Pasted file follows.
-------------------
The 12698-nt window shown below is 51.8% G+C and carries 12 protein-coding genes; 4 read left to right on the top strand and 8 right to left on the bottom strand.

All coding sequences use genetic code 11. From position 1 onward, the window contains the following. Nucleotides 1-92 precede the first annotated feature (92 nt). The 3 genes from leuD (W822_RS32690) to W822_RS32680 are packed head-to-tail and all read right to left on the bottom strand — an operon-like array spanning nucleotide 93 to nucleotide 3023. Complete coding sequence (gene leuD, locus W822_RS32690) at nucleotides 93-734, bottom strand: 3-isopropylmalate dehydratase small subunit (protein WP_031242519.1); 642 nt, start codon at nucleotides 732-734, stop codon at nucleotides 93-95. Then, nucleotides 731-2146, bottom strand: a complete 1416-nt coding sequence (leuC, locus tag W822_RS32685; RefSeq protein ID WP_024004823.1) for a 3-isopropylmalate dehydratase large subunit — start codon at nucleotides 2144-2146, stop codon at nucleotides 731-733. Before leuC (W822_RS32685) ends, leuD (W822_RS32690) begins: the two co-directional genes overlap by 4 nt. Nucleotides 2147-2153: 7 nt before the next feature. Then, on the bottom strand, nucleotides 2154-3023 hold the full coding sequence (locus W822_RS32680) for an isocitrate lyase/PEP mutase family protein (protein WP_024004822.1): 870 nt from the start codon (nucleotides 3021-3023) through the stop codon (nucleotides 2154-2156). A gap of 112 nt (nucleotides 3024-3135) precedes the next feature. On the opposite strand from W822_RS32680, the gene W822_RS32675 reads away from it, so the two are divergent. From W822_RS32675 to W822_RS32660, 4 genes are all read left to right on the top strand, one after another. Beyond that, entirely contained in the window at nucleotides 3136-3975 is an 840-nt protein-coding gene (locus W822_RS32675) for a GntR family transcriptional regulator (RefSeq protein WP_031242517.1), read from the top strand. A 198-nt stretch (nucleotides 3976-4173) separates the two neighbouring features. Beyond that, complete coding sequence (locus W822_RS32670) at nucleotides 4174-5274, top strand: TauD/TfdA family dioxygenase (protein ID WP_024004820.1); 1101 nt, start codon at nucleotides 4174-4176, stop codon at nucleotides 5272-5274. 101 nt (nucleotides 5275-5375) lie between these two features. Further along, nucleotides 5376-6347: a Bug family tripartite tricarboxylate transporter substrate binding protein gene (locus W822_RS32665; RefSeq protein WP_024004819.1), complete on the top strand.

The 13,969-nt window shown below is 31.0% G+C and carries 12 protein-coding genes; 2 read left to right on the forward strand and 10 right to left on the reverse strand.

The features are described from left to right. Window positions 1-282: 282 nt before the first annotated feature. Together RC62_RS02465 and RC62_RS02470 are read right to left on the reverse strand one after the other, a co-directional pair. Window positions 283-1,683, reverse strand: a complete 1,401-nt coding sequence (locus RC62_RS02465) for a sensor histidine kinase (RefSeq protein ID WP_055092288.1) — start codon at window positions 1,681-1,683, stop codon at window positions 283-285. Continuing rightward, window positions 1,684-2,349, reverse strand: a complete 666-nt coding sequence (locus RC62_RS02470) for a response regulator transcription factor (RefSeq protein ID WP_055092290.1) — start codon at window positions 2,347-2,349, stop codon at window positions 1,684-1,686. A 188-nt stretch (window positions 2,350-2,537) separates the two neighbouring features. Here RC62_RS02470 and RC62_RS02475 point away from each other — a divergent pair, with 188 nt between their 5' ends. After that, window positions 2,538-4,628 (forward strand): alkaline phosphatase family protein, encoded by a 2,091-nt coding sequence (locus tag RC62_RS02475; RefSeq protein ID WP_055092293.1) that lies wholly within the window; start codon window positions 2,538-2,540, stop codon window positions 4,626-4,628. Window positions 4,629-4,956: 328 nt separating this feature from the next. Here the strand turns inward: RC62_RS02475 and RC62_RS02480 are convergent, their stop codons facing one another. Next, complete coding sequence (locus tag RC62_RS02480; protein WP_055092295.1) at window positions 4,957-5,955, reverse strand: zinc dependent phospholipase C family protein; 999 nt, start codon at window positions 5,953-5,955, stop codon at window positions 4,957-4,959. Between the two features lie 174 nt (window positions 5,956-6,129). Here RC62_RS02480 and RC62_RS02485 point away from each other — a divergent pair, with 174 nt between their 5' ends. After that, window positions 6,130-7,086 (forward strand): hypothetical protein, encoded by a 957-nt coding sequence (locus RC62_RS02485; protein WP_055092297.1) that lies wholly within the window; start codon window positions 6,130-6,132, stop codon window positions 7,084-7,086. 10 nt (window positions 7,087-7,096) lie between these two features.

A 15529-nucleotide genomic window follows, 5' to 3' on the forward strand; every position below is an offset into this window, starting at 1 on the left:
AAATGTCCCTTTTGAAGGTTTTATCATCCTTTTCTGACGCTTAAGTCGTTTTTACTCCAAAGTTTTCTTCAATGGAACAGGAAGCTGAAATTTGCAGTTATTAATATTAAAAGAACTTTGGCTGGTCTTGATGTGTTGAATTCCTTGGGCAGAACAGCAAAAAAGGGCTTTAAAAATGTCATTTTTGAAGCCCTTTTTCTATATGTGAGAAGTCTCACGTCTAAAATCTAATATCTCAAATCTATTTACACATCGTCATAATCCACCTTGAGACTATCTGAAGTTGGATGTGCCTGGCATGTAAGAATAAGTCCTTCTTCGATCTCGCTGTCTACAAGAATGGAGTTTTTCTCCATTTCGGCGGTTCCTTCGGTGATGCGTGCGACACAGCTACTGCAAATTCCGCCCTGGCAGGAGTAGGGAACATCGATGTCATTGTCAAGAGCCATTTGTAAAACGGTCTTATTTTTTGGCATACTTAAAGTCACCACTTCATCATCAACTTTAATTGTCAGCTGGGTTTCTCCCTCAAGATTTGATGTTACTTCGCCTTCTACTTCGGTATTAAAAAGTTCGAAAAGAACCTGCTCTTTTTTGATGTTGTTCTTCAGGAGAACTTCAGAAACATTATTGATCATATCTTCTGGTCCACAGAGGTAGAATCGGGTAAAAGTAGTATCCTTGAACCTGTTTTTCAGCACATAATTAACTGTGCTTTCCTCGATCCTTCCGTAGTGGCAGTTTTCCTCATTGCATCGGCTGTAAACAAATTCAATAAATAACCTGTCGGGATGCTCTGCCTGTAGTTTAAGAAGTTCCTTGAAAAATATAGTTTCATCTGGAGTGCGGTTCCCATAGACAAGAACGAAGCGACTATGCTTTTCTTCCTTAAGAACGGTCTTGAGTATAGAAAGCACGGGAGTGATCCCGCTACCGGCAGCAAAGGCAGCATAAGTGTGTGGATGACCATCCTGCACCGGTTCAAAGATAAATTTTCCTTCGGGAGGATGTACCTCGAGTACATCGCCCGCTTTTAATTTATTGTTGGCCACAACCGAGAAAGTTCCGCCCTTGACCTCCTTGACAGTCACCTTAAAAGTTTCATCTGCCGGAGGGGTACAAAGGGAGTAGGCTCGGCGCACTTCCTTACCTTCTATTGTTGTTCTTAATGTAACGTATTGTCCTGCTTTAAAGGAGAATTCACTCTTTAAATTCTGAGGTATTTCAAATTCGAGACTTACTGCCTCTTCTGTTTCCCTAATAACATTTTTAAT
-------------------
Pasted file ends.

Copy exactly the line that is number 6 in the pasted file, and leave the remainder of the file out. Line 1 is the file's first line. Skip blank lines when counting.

AAATGTCCCTTTTGAAGGTTTTATCATCCTTTTCTGACGCTTAAGTCGTTTTTACTCCAAAGTTTTCTTCAATGGAACAGGAAGCTGAAATTTGCAGTTATTAATATTAAAAGAACTTTGGCTGGTCTTGATGTGTTGAATTCCTTGGGCAGAACAGCAAAAAAGGGCTTTAAAAATGTCATTTTTGAAGCCCTTTTTCTATATGTGAGAAGTCTCACGTCTAAAATCTAATATCTCAAATCTATTTACACATCGTCATAATCCACCTTGAGACTATCTGAAGTTGGATGTGCCTGGCATGTAAGAATAAGTCCTTCTTCGATCTCGCTGTCTACAAGAATGGAGTTTTTCTCCATTTCGGCGGTTCCTTCGGTGATGCGTGCGACACAGCTACTGCAAATTCCGCCCTGGCAGGAGTAGGGAACATCGATGTCATTGTCAAGAGCCATTTGTAAAACGGTCTTATTTTTTGGCATACTTAAAGTCACCACTTCATCATCAACTTTAATTGTCAGCTGGGTTTCTCCCTCAAGATTTGATGTTACTTCGCCTTCTACTTCGGTATTAAAAAGTTCGAAAAGAACCTGCTCTTTTTTGATGTTGTTCTTCAGGAGAACTTCAGAAACATTATTGATCATATCTTCTGGTCCACAGAGGTAGAATCGGGTAAAAGTAGTATCCTTGAACCTGTTTTTCAGCACATAATTAACTGTGCTTTCCTCGATCCTTCCGTAGTGGCAGTTTTCCTCATTGCATCGGCTGTAAACAAATTCAATAAATAACCTGTCGGGATGCTCTGCCTGTAGTTTAAGAAGTTCCTTGAAAAATATAGTTTCATCTGGAGTGCGGTTCCCATAGACAAGAACGAAGCGACTATGCTTTTCTTCCTTAAGAACGGTCTTGAGTATAGAAAGCACGGGAGTGATCCCGCTACCGGCAGCAAAGGCAGCATAAGTGTGTGGATGACCATCCTGCACCGGTTCAAAGATAAATTTTCCTTCGGGAGGATGTACCTCGAGTACATCGCCCGCTTTTAATTTATTGTTGGCCACAACCGAGAAAGTTCCGCCCTTGACCTCCTTGACAGTCACCTTAAAAGTTTCATCTGCCGGAGGGGTACAAAGGGAGTAGGCTCGGCGCACTTCCTTACCTTCTATTGTTGTTCTTAATGTAACGTATTGTCCTGCTTTAAAGGAGAATTCACTCTTTAAATTCTGAGGTATTTCAAATTCGAGACTTACTGCCTCTTCTGTTTCCCTAATAACATTTTTAAT